Visitors can “uncover” photographs of Jewish hiding places by tilting back small steel covers.
One tells of the rescue efforts of Jan and Helena Cwynar, who sheltered Abraham Segal. Now 86 and living in Israel, Segal is the only remaining Jewish survivor from Markowa.
Local Poles who denounced their neighbours for sheltering Jews are also part of the exhibition.
One item features handwritten testimony by Markowa’s mayor from the post-war trial of a policeman involved in the Ulma farm raid.
The exhibit includes testimony by local Poles in post-war trials about neighbours who attacked farms belonging to those hiding Jews.
Poignantly, the museum features a one-to-one scale re-creation of the interior of the Ulmas’ modest home.
Furniture, a workbench and other objects provide a palpable feel of their simple lives.
Yet Józef’s farming interests and techniques were cutting edge for the time, and he was a beekeeper, bred silkworms and grew fruit trees.
Books and photographs suggest that Józef was well-read and reveal a rural family surprisingly engaged in the wider world beyond daily challenges of farm life.
“By today’s standards, he [Józef Ulma] was a local opinion leader,” Polish President Andrzej Duda said at the museum’s opening ceremony.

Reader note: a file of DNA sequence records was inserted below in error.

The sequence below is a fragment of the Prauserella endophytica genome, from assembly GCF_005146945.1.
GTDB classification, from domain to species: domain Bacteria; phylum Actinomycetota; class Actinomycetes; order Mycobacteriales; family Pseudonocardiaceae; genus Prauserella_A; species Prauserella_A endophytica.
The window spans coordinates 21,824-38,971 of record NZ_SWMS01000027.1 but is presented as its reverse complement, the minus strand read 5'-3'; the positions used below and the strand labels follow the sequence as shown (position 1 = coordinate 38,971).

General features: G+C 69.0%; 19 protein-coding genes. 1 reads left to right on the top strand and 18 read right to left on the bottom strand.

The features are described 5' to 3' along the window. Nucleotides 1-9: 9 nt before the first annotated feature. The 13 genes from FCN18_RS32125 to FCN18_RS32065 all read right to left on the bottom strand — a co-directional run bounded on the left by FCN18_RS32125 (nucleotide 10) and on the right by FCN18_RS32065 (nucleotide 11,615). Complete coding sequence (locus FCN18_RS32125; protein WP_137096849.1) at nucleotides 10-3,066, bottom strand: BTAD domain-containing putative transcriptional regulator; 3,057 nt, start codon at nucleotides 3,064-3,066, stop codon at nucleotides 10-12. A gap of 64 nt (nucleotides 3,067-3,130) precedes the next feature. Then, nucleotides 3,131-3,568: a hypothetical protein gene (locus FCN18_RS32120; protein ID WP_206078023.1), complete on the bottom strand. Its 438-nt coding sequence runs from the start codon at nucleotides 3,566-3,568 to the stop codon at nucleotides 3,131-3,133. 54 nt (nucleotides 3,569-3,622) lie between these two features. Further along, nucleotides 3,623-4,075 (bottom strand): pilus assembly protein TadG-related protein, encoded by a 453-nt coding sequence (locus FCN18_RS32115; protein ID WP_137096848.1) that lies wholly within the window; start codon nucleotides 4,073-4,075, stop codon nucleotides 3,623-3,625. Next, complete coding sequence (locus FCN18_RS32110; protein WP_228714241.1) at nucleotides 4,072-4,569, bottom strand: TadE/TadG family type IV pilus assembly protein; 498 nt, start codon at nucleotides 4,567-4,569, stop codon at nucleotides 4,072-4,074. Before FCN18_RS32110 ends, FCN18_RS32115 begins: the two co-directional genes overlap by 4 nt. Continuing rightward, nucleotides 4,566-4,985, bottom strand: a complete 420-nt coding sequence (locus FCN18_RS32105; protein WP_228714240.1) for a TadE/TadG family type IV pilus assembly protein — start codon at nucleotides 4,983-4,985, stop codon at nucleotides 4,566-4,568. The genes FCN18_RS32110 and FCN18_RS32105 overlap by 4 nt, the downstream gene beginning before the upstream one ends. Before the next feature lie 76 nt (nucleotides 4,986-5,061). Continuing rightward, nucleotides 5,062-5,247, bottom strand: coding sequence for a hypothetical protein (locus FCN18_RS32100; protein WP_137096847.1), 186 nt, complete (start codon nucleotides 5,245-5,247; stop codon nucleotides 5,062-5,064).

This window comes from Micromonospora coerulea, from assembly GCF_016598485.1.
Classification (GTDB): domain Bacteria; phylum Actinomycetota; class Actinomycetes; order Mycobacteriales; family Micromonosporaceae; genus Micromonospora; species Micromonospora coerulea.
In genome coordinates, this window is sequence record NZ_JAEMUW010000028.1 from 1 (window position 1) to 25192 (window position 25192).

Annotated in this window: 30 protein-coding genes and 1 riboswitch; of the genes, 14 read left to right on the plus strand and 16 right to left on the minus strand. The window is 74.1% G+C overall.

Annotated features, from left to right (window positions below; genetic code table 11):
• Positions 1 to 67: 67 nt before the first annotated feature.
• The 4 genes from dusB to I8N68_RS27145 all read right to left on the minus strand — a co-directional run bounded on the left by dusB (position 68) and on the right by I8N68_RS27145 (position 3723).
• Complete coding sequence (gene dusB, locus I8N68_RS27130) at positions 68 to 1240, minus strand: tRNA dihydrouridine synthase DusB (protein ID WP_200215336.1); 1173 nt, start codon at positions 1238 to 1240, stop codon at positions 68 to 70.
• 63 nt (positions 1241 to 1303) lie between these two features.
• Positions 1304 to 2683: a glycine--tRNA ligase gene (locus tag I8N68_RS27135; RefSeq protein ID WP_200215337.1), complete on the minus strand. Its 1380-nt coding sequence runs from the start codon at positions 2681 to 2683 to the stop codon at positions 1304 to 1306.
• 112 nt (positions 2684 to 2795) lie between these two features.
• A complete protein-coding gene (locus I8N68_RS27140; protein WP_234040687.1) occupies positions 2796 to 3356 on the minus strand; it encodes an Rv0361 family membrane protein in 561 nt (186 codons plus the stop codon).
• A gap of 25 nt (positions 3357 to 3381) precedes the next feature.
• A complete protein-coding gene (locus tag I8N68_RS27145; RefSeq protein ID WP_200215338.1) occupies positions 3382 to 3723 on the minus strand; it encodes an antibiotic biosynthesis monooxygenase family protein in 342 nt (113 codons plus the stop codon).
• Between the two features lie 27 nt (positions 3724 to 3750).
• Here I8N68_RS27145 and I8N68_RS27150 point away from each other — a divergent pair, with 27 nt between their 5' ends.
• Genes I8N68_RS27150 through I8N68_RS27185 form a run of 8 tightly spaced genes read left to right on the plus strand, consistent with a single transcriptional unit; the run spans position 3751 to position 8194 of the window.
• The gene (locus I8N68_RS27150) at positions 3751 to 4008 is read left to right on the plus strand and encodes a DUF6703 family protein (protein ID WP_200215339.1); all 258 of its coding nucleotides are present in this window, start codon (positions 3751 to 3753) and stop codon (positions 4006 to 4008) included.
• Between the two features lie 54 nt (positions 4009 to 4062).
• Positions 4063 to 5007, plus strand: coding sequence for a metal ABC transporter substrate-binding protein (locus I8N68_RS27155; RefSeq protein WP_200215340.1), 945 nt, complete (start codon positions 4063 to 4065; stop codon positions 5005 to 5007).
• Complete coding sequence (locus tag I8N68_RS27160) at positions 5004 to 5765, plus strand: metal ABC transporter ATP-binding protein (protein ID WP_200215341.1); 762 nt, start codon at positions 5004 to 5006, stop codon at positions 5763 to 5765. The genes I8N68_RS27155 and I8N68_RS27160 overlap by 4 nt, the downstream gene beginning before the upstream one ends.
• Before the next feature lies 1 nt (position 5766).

While the courage and heroism of the Ulma family is widely acknowledged, some Holocaust scholars have cautioned that the exhibition’s focus on rescuers may leave visitors with the erroneous impression that it was common for Poles to assist their Jewish neighbours.
In fact, it was not, and even in cases where Poles risked their lives to save Jews they had to fear their Polish neighbours betraying them. (The Ulma Museum does note clearly that only some Poles saved Jews).
The scholars’ concern comes amid the Polish parliament’s passage last year of a law that would have criminalised ascribing blame to the Polish state or Polish nation for Nazi crimes against Jews or suggesting that Poland bears some complicity for the Holocaust.
At the request of Prime Minister Mateusz Morawiecki, lawmakers voted this week to moderate the law, making it a civil and not a criminal offence. The law is also being reviewed by Poland’s constitutional court.
Stróz said her museum is careful to present the full spectrum of attitudes and negative behaviour that was present during the period.
Next year, she said, the museum plans to hold an international educational conference “to confront the different points of view and different ways of narration”.
American-born Rabbi Michael Schudrich, the chief rabbi of Poland, called the Ulma Family Museum a worthy endeavour.
He said he was satisfied with the way it addresses difficult issues in local Polish-Jewish relations, and that it does not claim to be a museum about the broader history of the Holocaust.
“The museum was created to respect and talk about the righteous gentiles,” Schudrich said. “When God created human beings, he wanted us to be like the righteous.”
Stróz, an art historian whose doctoral studies at Catholic University in Lublin focused on places of remembrance, has ambitious plans for the museum.
She wants to bolster programming, broaden the museum’s reach of visitors and hire more staff.
Most urgently, however, she wants to continue the museum’s mission of acquiring personal testimonies from rescuers and those who were rescued.
“It is the greatest challenge for us today,” Stróz said, “all the more so because we are aware of our responsibility and the inexorable passage of time.”